Will any of these recipes make their way to your holiday table? Are there other recipes, cookbooks, or ingredients that you think of as quintessentially local?
Let us know in the comments!
Bon appétit and happy holidays from the entire BCSC team,
Katherine, Kathy, Catherine, Carissa, and Jenny
 Buncombe County Register of Deeds, Bills of Sale.
 David Vance estate.
 The closest recipes for the mac-and-cheese served at Monticello are probably found in Fowler, Damon Lee, ed. Dining at Monticello: In Good Taste and Abundance. Charlottesville: Thomas Jefferson Foundation, 2005. (See p. 102 for an adapted version of Jefferson’s “Nouilly à maccaroni” recipe, and pp. 144-45 for a discussion of Jefferson’s macaroni mould and a recipe for “Baked Macaroni with Cheese.”) and Randolph, Mary. The Virginia Housewife. Baltimore: Plaskitt, Fite & Co., 1838. See page 84. Mary Randolph’s recipe includes dressing the macaroni with cheese. From “Further Sources” in “Macaroni,” Thomas Jefferson Encyclopedia. https://www.monticello.org/research-education/thomas-jefferson-encyclopedia/macaroni/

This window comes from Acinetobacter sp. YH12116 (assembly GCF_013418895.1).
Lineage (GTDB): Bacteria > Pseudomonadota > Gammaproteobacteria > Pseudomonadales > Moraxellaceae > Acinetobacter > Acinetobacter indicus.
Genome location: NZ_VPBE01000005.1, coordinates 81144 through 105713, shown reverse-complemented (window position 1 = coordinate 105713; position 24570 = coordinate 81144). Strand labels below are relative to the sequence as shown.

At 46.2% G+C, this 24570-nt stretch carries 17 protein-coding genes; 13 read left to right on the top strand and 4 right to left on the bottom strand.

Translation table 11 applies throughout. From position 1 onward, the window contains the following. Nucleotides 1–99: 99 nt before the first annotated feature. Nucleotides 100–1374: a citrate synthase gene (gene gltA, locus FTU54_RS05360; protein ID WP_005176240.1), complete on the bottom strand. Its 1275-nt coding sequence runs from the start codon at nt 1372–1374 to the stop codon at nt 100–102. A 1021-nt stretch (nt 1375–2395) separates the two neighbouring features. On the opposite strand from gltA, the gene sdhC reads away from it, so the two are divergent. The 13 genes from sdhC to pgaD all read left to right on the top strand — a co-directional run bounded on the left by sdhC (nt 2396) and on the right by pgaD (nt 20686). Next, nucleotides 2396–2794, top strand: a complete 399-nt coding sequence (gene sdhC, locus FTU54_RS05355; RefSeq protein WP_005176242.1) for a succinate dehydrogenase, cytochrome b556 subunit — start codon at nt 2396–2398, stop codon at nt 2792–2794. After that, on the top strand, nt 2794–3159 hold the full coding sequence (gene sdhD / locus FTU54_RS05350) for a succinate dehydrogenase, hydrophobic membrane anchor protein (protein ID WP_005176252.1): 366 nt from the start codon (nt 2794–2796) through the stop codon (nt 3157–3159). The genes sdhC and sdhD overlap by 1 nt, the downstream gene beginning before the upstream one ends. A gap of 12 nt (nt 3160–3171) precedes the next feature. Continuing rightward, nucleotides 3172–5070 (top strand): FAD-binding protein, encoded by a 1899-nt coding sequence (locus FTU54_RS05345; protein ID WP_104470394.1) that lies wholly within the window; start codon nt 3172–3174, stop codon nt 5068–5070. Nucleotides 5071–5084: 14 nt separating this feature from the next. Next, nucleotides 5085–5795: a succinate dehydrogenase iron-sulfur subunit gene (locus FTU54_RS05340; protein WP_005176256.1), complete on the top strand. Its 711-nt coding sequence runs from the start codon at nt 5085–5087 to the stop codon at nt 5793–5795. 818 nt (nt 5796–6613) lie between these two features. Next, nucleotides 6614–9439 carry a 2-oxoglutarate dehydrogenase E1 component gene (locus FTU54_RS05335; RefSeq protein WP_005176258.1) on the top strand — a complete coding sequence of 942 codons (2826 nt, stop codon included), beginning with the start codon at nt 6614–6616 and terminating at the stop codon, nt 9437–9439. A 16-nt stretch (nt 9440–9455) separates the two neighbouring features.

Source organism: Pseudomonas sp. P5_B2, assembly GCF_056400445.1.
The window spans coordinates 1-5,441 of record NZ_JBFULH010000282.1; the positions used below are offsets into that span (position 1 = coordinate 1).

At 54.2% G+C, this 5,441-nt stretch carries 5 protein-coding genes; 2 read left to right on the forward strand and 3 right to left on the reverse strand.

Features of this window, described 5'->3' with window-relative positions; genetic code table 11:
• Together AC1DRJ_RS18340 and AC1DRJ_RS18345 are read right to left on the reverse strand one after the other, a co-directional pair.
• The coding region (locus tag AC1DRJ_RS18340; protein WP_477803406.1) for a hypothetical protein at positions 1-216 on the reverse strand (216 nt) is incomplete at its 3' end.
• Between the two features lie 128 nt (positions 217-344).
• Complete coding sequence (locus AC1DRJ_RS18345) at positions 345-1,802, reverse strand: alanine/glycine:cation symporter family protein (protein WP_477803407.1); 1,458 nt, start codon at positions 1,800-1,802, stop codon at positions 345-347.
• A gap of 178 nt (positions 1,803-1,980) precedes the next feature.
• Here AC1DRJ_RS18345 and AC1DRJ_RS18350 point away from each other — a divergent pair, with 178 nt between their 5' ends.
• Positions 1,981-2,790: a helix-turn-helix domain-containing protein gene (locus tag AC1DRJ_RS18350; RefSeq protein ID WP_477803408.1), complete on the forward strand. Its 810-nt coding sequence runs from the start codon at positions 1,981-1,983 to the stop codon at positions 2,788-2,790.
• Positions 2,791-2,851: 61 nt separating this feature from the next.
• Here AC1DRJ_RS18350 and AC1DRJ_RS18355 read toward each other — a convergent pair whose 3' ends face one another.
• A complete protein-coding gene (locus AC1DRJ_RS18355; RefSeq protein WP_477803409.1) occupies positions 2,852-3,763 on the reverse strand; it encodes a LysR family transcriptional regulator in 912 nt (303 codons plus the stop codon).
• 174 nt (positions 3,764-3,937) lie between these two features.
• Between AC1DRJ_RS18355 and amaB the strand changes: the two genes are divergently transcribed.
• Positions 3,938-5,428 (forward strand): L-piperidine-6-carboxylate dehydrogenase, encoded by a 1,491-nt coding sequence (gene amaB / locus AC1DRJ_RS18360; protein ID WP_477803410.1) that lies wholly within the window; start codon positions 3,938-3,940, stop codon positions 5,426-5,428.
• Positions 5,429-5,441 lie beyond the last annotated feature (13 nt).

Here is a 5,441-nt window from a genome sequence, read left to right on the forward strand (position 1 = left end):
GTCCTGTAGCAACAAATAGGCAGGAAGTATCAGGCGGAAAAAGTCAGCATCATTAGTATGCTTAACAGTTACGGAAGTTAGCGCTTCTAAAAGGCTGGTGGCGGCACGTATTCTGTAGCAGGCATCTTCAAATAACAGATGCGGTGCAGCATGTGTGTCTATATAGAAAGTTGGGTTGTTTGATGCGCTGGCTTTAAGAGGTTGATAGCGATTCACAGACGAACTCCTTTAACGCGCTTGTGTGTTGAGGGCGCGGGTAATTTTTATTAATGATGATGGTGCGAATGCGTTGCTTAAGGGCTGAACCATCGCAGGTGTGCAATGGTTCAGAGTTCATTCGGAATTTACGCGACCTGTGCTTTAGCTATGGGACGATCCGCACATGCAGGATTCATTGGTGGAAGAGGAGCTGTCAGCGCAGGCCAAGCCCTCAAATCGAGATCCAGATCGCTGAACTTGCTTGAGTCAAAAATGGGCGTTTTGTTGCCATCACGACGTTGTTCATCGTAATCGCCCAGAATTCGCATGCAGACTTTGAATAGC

“About The Skyland post. [volume] (West Jefferson, N.C.) 193?-1988
West Jefferson, N.C. (193?-1988).” https://chroniclingamerica.loc.gov/lccn/sn92073203/
 Wright, Mrs. P.G. “Preface,” The Skyland Post’s Ashe County Cook Book, 1938.
 McDowell, Bonnie. “History of Mock Apple Pie,” Quaint Cooking, July 17, 2019. https://quaintcooking.com/2019/07/17/history-of-mock-apple-pie/
 Bigelow, Scott, “Peanut Pie Has Roots in Lumberton,” The Robesonian, January 31, 2020. https://www.robesonian.com/features/131436/peanut-pie-has-roots-in-lumberton & Laperruque, Emma, “Legendary & Landmark Pies of North Carolina: Peanut Pie,” Our State, February 27, 2018. https://www.ourstate.com/peanut-pie/